# Two Diameters and Longest Common Chord

Circles \((A)\) and \((B)\) intersect in two points \(M\) and \(P\). A common chord \(DE\) is drawn through \(M\) with \(D\) on \((B)\) and \(E\) on \((A)\).

Prove \(EP\) is a diameter of \((A)\) if and only if \(DP\) is a diameter of \((B).\)

(The applet below illustrates the problem.)

18 January 2015, Created with GeoGebra

Created with GeoGebra

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Copyright © 1996-2018 Alexander Bogomolny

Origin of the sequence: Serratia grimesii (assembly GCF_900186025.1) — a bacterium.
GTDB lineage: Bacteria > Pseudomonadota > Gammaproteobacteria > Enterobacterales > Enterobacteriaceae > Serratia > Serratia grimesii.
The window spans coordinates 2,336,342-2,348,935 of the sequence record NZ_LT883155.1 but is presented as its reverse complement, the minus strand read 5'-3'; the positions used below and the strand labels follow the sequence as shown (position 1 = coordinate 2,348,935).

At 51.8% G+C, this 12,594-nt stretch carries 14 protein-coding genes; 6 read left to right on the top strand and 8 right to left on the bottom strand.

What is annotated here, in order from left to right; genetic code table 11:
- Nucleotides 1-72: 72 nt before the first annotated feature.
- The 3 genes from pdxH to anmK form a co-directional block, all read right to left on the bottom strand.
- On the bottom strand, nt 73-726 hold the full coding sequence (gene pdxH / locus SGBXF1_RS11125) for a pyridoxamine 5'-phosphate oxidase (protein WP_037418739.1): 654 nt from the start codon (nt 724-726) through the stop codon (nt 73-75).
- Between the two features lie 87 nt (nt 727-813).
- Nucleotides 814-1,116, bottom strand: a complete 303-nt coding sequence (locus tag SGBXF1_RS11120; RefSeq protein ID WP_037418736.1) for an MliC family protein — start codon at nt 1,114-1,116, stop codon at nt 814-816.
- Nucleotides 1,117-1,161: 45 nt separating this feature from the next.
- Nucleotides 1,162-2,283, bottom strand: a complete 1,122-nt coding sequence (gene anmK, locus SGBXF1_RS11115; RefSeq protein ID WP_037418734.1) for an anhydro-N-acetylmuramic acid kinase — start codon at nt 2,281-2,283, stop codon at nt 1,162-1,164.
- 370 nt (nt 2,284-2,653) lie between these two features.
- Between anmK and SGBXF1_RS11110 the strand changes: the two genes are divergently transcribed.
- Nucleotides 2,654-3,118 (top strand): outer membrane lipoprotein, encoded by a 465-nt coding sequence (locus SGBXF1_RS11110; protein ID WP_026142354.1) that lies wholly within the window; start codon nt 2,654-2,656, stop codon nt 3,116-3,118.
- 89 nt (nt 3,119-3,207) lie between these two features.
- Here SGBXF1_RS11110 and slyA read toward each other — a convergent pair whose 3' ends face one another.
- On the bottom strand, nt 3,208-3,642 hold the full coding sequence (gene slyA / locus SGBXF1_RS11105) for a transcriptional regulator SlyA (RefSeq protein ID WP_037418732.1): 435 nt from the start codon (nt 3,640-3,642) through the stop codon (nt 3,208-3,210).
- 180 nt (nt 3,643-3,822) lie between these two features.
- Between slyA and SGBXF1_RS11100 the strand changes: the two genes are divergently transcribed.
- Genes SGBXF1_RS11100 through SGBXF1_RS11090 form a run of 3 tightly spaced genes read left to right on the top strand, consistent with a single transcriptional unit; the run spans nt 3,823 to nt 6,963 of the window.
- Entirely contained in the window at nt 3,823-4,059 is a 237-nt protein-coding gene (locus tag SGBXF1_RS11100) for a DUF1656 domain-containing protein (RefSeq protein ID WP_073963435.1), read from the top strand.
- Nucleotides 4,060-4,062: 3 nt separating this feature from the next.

Circles \((A)\) and \((B)\) intersect in two points \(M\) and \(P\). A common chord \(DE\) is drawn through \(M\) with \(D\) on \((B)\) and \(E\) on \((A)\).

Prove \(EP\) is a diameter of \((A)\) if and only if \(DP\) is a diameter of \((B).\)

### Solution

Note that the angles in \(\Delta DEP\) do not depend on the position of point \(D\), for angles at \(D\) and \(E\) are inscribed and always subtended by the same chords. Among all triangles \(DEP\) the largest has the largest possible side \(DP,\) which is exactly the diameter of \((B).\) Applying this same argument in \((A)\) shows that for the largest \(\Delta DEP,\) \(EP\) is a diameter of \((A).\)

This is a redux of the problem that required to find the longest common chord (\(D'F'\) in this case) of two intersecting circles.

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